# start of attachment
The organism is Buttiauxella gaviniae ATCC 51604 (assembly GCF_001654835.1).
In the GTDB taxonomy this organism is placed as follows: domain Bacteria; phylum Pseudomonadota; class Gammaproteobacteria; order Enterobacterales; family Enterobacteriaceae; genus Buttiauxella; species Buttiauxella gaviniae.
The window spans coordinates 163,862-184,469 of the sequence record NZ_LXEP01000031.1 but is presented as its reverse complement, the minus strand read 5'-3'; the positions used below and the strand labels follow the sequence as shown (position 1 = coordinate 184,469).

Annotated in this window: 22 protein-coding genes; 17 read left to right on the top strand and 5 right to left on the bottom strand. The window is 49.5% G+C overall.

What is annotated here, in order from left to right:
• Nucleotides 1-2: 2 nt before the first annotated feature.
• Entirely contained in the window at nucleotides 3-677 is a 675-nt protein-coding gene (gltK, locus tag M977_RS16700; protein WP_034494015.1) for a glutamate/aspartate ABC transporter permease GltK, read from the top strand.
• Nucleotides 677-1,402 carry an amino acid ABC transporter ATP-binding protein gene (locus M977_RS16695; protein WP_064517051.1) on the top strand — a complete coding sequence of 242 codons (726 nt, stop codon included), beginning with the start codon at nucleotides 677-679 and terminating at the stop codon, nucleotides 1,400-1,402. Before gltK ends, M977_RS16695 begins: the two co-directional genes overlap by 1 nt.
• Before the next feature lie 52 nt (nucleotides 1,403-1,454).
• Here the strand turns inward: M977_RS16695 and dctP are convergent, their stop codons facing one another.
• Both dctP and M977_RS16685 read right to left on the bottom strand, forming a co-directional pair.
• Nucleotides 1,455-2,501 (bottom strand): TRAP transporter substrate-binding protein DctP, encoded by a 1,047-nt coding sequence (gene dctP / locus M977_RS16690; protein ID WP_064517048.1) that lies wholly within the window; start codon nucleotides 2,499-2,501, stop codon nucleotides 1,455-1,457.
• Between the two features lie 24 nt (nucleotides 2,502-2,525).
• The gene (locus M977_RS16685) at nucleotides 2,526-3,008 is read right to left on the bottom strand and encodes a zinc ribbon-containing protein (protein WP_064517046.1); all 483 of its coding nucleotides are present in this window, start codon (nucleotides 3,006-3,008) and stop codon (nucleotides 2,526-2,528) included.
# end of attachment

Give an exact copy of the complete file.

The organism is Buttiauxella gaviniae ATCC 51604 (assembly GCF_001654835.1).
In the GTDB taxonomy this organism is placed as follows: domain Bacteria; phylum Pseudomonadota; class Gammaproteobacteria; order Enterobacterales; family Enterobacteriaceae; genus Buttiauxella; species Buttiauxella gaviniae.
The window spans coordinates 163,862-184,469 of the sequence record NZ_LXEP01000031.1 but is presented as its reverse complement, the minus strand read 5'-3'; the positions used below and the strand labels follow the sequence as shown (position 1 = coordinate 184,469).

Annotated in this window: 22 protein-coding genes; 17 read left to right on the top strand and 5 right to left on the bottom strand. The window is 49.5% G+C overall.

What is annotated here, in order from left to right:
• Nucleotides 1-2: 2 nt before the first annotated feature.
• Entirely contained in the window at nucleotides 3-677 is a 675-nt protein-coding gene (gltK, locus tag M977_RS16700; protein WP_034494015.1) for a glutamate/aspartate ABC transporter permease GltK, read from the top strand.
• Nucleotides 677-1,402 carry an amino acid ABC transporter ATP-binding protein gene (locus M977_RS16695; protein WP_064517051.1) on the top strand — a complete coding sequence of 242 codons (726 nt, stop codon included), beginning with the start codon at nucleotides 677-679 and terminating at the stop codon, nucleotides 1,400-1,402. Before gltK ends, M977_RS16695 begins: the two co-directional genes overlap by 1 nt.
• Before the next feature lie 52 nt (nucleotides 1,403-1,454).
• Here the strand turns inward: M977_RS16695 and dctP are convergent, their stop codons facing one another.
• Both dctP and M977_RS16685 read right to left on the bottom strand, forming a co-directional pair.
• Nucleotides 1,455-2,501 (bottom strand): TRAP transporter substrate-binding protein DctP, encoded by a 1,047-nt coding sequence (gene dctP / locus M977_RS16690; protein ID WP_064517048.1) that lies wholly within the window; start codon nucleotides 2,499-2,501, stop codon nucleotides 1,455-1,457.
• Between the two features lie 24 nt (nucleotides 2,502-2,525).
• The gene (locus M977_RS16685) at nucleotides 2,526-3,008 is read right to left on the bottom strand and encodes a zinc ribbon-containing protein (protein WP_064517046.1); all 483 of its coding nucleotides are present in this window, start codon (nucleotides 3,006-3,008) and stop codon (nucleotides 2,526-2,528) included.